Perhaps, to the minds of the post-Lee crowd at Marvel, the difference between a natural and an acquired mutation is inconsequential. Fans want to see Spider-Man Vs. Cyclops and don't care how they got their powers.

The lack of originality in this regard is what keeps drawing me to 1930's and 1940's comics: the deliciously weird origins for the character's powers.

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Brad Hague
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Posted: 06 September 2011 at 9:07am | IP Logged | 11  

Interesting thread topic.

I agree with the general premise that there are too many mutants.  I think Marvel attempted to rectify this with "House of M" where the Scarlet Witch depowered most of the mutants (which has not yet been retconned).

However, the underlying theme of "readers staying too long" is a whole different hot potato.  I sort of think of it as the "chicken and the egg" scenario.  Did new readers leave because the writing was too heady?  Or did the writing become pandered to long-term readers because that became the primary market?

I am going to opine that it was a combination of both.

The old target market of 8-14 year old (boys mostly) have moved on to videogames.  I cannot see how a comic book (an old fashioned relic to most boys) can compare to a Nintendo DS or a Wii.  No matter how well the stories could have been crafted to them, I think this market would have failed.  That age boy has only a limited amount of resources and they will be spent at the GameStop checking out new games as opposed to any book store checking out comic books.  It's just a reality.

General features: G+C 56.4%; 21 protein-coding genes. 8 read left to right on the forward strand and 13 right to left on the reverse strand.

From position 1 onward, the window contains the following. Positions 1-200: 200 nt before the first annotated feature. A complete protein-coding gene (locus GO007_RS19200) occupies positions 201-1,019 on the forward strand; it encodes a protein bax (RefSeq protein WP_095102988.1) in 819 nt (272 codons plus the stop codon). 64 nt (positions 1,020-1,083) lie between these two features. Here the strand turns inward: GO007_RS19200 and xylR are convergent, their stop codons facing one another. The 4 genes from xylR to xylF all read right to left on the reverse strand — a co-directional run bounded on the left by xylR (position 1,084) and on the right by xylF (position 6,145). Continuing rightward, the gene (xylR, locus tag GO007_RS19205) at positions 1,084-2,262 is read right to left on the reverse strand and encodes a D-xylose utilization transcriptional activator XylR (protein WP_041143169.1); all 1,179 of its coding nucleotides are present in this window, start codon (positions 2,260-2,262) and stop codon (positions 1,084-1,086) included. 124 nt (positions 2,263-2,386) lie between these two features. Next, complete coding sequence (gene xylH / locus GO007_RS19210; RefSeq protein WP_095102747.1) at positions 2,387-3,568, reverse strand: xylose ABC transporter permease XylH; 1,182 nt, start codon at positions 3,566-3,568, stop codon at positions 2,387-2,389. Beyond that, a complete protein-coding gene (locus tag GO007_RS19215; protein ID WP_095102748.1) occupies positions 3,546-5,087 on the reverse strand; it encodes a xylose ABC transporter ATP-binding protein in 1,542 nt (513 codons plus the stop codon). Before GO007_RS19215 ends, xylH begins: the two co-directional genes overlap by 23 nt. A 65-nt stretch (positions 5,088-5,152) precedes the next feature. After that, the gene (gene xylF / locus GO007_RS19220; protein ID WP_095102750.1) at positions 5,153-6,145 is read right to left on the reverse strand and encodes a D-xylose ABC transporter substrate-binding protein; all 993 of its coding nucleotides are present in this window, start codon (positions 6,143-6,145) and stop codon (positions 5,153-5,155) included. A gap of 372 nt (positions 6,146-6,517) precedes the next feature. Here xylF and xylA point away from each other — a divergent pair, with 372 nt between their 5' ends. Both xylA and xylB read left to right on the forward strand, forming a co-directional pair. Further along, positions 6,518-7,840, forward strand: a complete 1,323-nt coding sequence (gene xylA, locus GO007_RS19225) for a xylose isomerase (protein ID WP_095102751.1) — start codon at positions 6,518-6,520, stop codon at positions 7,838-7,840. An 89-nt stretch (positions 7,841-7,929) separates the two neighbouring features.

At some point, the executives realized that the majority of the books were being bought by "investors" or "long-term readers" and it would be a matter of financial acumen to modify their company plans to pander to that market.  Hence the types of stories and art we see.

Mind you, I don't like either scenario and for that reason I rarely buy a new book (NEXT MEN being an exception to the rule).

So the "too many mutants" is a symptom of the problem, but I don't know that it is a problem that could have been avoided. 

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Stéphane Garrelie
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Posted: 06 September 2011 at 9:48am | IP Logged | 12  

On the reverse when i began to read comics, the Kingpin, then a Spider-Man foe, was supposed to be a mutant (sort of the same statute as Namor. Folks who happen to be mutant, but aren't X-Book characters.), At least that was the explanation given in the mail to the french edition about why he was able to be a match for Spider-Man. A mutant not aware to be a mutant.

But of course he became a Daredevil foe and that explanation didn't appear anymore. No need to be Super-humanly strong to fight DD.